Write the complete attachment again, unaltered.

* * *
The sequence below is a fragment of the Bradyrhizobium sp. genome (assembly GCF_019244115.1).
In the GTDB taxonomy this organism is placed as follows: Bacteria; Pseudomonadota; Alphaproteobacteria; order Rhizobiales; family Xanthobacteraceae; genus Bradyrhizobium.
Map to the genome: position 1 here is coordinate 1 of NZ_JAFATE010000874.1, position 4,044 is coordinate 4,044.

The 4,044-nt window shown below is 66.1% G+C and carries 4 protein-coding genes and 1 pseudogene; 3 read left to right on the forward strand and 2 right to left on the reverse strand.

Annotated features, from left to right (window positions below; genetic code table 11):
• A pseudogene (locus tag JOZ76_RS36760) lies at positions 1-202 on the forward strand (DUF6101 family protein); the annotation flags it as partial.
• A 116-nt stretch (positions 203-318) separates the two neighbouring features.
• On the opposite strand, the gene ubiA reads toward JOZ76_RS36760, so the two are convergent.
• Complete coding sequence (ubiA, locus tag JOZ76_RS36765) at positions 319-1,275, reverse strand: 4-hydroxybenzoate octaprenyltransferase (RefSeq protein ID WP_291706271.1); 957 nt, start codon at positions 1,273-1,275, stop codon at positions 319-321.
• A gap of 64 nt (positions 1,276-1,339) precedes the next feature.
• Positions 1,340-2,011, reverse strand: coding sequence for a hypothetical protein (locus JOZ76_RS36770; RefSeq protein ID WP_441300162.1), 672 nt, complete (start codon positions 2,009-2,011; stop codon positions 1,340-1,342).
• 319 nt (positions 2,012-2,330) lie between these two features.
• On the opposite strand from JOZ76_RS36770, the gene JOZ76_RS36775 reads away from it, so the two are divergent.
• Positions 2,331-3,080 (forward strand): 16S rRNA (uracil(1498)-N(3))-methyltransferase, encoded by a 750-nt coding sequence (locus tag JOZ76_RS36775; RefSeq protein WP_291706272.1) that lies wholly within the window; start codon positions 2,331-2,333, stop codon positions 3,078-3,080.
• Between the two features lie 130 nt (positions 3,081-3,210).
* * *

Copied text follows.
The sequence below is a fragment of the Bradyrhizobium sp. genome (assembly GCF_019244115.1).
In the GTDB taxonomy this organism is placed as follows: Bacteria; Pseudomonadota; Alphaproteobacteria; order Rhizobiales; family Xanthobacteraceae; genus Bradyrhizobium.
Map to the genome: position 1 here is coordinate 1 of NZ_JAFATE010000874.1, position 4,044 is coordinate 4,044.

The 4,044-nt window shown below is 66.1% G+C and carries 4 protein-coding genes and 1 pseudogene; 3 read left to right on the forward strand and 2 right to left on the reverse strand.

Annotated features, from left to right (window positions below; genetic code table 11):
• A pseudogene (locus tag JOZ76_RS36760) lies at positions 1-202 on the forward strand (DUF6101 family protein); the annotation flags it as partial.
• A 116-nt stretch (positions 203-318) separates the two neighbouring features.
• On the opposite strand, the gene ubiA reads toward JOZ76_RS36760, so the two are convergent.
• Complete coding sequence (ubiA, locus tag JOZ76_RS36765) at positions 319-1,275, reverse strand: 4-hydroxybenzoate octaprenyltransferase (RefSeq protein ID WP_291706271.1); 957 nt, start codon at positions 1,273-1,275, stop codon at positions 319-321.
• A gap of 64 nt (positions 1,276-1,339) precedes the next feature.
• Positions 1,340-2,011, reverse strand: coding sequence for a hypothetical protein (locus JOZ76_RS36770; RefSeq protein ID WP_441300162.1), 672 nt, complete (start codon positions 2,009-2,011; stop codon positions 1,340-1,342).
• 319 nt (positions 2,012-2,330) lie between these two features.
• On the opposite strand from JOZ76_RS36770, the gene JOZ76_RS36775 reads away from it, so the two are divergent.
• Positions 2,331-3,080 (forward strand): 16S rRNA (uracil(1498)-N(3))-methyltransferase, encoded by a 750-nt coding sequence (locus tag JOZ76_RS36775; RefSeq protein WP_291706272.1) that lies wholly within the window; start codon positions 2,331-2,333, stop codon positions 3,078-3,080.
• Between the two features lie 130 nt (positions 3,081-3,210).